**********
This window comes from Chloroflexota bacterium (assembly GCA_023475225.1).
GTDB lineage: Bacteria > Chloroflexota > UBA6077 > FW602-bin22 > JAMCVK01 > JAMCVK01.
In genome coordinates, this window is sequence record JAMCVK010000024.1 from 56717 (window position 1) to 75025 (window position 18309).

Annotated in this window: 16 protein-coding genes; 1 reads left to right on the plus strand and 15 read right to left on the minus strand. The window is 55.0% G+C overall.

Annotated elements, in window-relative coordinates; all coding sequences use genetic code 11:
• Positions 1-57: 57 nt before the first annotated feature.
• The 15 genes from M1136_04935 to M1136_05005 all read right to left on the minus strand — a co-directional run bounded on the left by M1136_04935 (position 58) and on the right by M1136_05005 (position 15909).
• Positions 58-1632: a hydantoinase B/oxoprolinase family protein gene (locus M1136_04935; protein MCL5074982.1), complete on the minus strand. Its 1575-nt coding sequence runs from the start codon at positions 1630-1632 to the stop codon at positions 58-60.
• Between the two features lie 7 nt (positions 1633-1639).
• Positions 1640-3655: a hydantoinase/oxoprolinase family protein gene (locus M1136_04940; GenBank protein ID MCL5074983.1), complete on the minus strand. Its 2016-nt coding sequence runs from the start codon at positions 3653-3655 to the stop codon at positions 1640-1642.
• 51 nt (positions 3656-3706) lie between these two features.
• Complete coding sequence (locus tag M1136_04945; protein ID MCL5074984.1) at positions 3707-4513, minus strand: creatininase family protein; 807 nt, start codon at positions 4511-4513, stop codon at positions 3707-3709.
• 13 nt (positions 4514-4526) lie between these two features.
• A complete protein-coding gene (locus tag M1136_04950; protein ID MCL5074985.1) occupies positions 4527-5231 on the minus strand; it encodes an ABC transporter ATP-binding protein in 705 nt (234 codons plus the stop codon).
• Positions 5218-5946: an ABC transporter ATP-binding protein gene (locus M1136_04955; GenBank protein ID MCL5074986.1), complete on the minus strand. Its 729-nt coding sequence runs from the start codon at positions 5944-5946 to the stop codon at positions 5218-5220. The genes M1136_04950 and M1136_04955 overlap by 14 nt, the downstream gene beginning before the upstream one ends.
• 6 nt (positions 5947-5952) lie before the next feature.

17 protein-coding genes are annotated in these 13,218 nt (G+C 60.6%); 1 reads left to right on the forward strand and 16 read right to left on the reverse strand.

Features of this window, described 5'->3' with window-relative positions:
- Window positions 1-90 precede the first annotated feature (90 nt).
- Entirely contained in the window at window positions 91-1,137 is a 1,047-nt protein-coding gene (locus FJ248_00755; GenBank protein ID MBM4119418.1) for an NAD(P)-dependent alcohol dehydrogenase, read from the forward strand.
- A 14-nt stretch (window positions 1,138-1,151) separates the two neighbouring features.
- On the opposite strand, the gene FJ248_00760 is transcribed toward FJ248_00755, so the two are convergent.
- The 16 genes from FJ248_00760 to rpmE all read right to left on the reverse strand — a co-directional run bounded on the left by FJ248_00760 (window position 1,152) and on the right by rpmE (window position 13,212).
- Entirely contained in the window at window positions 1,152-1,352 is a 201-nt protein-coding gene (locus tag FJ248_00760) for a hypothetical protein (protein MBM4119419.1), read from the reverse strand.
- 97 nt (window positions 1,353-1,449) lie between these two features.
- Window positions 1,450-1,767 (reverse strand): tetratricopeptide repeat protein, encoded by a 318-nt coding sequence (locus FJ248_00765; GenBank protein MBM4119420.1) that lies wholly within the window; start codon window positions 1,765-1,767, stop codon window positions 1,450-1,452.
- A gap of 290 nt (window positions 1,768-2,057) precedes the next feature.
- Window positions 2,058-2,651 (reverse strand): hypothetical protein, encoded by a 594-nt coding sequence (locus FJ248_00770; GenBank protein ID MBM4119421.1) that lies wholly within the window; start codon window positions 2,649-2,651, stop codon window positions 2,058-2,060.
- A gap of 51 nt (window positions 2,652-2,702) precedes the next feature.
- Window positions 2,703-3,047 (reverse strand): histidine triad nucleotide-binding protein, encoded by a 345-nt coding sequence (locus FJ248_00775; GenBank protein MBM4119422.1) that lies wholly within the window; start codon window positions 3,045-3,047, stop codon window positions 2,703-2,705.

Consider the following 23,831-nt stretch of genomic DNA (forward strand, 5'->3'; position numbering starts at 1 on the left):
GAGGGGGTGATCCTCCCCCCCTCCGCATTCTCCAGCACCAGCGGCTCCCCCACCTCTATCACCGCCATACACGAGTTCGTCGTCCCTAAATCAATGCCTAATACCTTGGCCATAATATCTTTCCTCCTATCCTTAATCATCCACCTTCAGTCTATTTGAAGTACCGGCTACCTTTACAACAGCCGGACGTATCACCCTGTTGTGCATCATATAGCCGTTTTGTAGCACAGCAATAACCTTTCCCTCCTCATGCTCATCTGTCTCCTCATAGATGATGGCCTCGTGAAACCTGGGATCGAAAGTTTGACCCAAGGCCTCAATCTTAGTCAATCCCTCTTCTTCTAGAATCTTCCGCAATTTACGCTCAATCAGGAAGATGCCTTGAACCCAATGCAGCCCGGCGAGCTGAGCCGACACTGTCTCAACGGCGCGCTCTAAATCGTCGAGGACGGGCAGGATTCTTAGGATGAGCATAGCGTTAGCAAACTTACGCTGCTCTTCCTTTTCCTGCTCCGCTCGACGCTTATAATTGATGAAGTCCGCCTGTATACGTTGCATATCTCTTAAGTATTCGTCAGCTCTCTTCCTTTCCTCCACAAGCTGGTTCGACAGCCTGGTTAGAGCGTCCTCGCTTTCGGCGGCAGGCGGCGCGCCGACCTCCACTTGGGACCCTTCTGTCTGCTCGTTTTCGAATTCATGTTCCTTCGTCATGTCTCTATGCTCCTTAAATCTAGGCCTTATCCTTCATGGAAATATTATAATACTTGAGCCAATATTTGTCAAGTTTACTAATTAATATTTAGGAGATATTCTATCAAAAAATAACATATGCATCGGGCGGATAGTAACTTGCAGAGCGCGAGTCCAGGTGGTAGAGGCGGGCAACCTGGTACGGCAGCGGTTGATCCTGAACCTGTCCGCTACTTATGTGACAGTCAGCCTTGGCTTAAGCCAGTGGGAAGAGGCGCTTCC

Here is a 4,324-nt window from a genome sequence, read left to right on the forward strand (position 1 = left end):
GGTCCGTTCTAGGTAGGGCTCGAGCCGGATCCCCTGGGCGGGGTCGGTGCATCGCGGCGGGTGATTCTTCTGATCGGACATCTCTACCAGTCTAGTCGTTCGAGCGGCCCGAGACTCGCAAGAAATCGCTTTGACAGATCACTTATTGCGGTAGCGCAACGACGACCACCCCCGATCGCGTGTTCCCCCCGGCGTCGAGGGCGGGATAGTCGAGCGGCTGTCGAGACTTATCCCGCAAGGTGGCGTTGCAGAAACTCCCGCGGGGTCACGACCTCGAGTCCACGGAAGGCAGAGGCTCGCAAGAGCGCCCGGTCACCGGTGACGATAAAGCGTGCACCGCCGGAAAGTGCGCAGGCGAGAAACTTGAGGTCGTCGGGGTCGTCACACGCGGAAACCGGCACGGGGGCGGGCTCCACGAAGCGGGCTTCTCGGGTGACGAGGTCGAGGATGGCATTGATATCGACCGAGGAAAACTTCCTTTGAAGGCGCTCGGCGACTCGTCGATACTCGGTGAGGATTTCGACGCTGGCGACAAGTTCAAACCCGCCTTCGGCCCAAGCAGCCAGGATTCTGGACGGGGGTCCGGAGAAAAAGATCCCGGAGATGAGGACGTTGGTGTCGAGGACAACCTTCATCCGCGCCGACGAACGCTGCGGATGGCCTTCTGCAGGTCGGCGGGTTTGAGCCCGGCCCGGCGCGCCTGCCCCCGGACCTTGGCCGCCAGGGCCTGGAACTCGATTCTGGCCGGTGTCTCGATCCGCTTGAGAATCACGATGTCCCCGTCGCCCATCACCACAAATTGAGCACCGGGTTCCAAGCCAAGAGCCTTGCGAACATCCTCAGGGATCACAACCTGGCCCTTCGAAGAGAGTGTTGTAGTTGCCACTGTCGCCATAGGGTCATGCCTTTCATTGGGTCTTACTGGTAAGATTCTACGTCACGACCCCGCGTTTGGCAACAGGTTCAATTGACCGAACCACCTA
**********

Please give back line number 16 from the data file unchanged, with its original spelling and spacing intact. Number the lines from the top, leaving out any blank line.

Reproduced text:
• 6 nt (positions 5947-5952) lie before the next feature.